First and foremost, teach you kids to take interest in non-funky stuff. This way, you will send an important message: most interesting things lie much deeper then the outer shell. Make your application really
interesting, not due to funky colors and shapes. If you need to educate good taste, first learn good taste by yourself. This is not easy, but when you get it (I don't know hot to tell you are ready though, many never ever come to it :-)), you will know yourself what you can do.
Now, back to technical issues. This is a pretty big topic. All graphics is rendered in handling of the Windows message WM_PAINT. The window does not store any information on the graphics, so if a part of a form is closed by the other window, and then shown again, it will send you the message again. To handle it, you need to override the method
or handle the event
. Don't repeat the common mistake: use the instance of
passed to you in the event arguments, don't create an instance.
For animated or interactive behavior, you need to change data used in rendering and invalidate the scene using
. You can use
with parameters (
) to invalidate only a part of the scene and avoid excessive redrawing, to improve performance.
Using these techniques, you can render arbitrary image in custom controls (including
) and implement animation.Drawing Lines between mdi child forms
],capture the drawing on a panel
],What kind of playful method is Paint? (DataGridViewImageCell.Paint(...))
For animation, you will need to develop a moving scenario using a separate thread. Basically, you need to have some data representing the scene or its parameters. In the thread, you should change this data step by step. On each step, you need to notify the UI thread on the change, so the scene could be fully or partially re-drawn, via a call to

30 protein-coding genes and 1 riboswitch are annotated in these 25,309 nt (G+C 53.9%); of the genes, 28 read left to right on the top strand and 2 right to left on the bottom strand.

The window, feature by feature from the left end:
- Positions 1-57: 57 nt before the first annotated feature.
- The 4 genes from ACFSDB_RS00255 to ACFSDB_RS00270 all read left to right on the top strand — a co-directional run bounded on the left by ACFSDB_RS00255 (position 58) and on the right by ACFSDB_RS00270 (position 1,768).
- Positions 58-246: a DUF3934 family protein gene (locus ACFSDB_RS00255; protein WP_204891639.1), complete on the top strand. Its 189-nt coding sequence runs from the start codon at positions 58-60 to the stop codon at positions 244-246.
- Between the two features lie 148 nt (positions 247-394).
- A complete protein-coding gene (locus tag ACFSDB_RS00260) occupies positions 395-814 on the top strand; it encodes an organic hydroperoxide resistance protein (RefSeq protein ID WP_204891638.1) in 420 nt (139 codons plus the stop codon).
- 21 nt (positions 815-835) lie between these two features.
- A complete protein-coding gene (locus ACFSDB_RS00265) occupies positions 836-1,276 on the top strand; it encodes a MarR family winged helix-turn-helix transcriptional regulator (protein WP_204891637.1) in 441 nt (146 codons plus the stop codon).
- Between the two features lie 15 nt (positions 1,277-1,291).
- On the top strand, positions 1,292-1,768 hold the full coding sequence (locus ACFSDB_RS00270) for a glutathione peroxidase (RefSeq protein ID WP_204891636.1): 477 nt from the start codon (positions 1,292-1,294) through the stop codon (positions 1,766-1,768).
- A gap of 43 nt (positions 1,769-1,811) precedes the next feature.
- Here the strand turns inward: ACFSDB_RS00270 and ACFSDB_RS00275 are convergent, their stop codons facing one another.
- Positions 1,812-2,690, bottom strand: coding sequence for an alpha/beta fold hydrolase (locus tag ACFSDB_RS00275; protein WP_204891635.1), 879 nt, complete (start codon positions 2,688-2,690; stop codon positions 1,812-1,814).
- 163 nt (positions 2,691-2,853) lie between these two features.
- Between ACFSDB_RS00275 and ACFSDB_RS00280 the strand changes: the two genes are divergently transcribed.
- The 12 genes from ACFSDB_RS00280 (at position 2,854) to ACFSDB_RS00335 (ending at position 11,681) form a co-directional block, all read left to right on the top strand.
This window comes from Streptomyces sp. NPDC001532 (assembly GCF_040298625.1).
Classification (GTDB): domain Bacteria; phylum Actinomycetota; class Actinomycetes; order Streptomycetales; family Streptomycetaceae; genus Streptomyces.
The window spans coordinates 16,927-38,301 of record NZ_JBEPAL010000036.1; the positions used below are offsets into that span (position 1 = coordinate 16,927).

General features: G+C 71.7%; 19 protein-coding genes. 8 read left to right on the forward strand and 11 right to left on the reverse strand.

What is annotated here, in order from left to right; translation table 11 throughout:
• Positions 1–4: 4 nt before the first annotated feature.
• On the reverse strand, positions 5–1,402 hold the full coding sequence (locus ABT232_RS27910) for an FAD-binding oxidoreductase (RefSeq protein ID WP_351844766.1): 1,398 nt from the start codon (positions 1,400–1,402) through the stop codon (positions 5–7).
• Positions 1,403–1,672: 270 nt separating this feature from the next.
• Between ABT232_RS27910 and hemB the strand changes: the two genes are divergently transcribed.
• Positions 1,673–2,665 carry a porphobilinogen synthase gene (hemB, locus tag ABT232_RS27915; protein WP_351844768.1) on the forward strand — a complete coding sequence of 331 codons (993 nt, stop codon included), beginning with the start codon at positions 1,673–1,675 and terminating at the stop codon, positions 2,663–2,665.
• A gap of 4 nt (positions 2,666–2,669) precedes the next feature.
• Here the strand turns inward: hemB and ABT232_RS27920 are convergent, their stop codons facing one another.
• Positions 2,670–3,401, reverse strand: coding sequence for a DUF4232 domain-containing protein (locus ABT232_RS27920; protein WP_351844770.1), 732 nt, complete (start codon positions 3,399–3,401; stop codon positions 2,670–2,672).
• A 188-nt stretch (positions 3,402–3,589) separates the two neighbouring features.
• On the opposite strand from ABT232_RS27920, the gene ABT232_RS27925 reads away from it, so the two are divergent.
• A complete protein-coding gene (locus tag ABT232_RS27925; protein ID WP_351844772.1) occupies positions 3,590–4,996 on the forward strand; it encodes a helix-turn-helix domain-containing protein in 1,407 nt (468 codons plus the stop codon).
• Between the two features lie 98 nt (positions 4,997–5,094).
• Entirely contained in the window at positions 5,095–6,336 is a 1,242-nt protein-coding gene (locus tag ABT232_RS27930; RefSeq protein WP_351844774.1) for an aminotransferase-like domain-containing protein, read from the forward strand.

. The problem is that you cannot call anything related to UI from non-UI thread. Instead, you need to use the method
(for both Forms or WPF) or
You will find detailed explanation of how it works and code samples in my past answers:Control.Invoke() vs. Control.BeginInvoke()
],Problem with Treeview Scanner And MD5
See also more references on threading:How to get a keydown event to operate on a different thread in vb.net
],Control events not firing after enable disable + multithreading
To avoid flicker in animated or interactive rendering, always use double buffering
There is one more interesting thing you can use: non-rectangular controls, including forms. To have them, you simply need to assign its property
to some non-rectangular
instance. Please see:http://msdn.microsoft.com/en-us/library/system.windows.forms.control.region.aspx
This is not so simple and will need some practice. I would advise not to afraid it. Speaking of your "more by my son than me": you would never interest your son in this stuff you are not really interested by yourself. So, huge perseverance and perfectionism is not a bad thing at all.
There is a simpler alternative though, if you switch to WPF from Forms. There are different levels of imagine in WPF, but almost everything I mentioned before is already done for you: animation, rendering, zooming/panning and a lot more. Basically, instead of handling events, you can simply have an instance of the
, put all kinds of objects on it and move them around. Please see:http://msdn.microsoft.com/en-us/library/system.windows.controls.canvas.aspx
On top of it, you could have animations. Please see:http://msdn.microsoft.com/en-us/library/ms752312.aspx
Of course, you can always do self-made animation, to model more complex motion, with thread. You need to do it the same way I described above, with UI thread invocation mechanism.
This is just one WPF approach, but it looks like it's the closest to what you want.
Now, it leaves for sounds. You see, my answer is already too big for this forum. Consider this first, ask you follow-up questions. Sounds are easier and do not depend on the UI library. Let me find some more time later, to write about them…—SA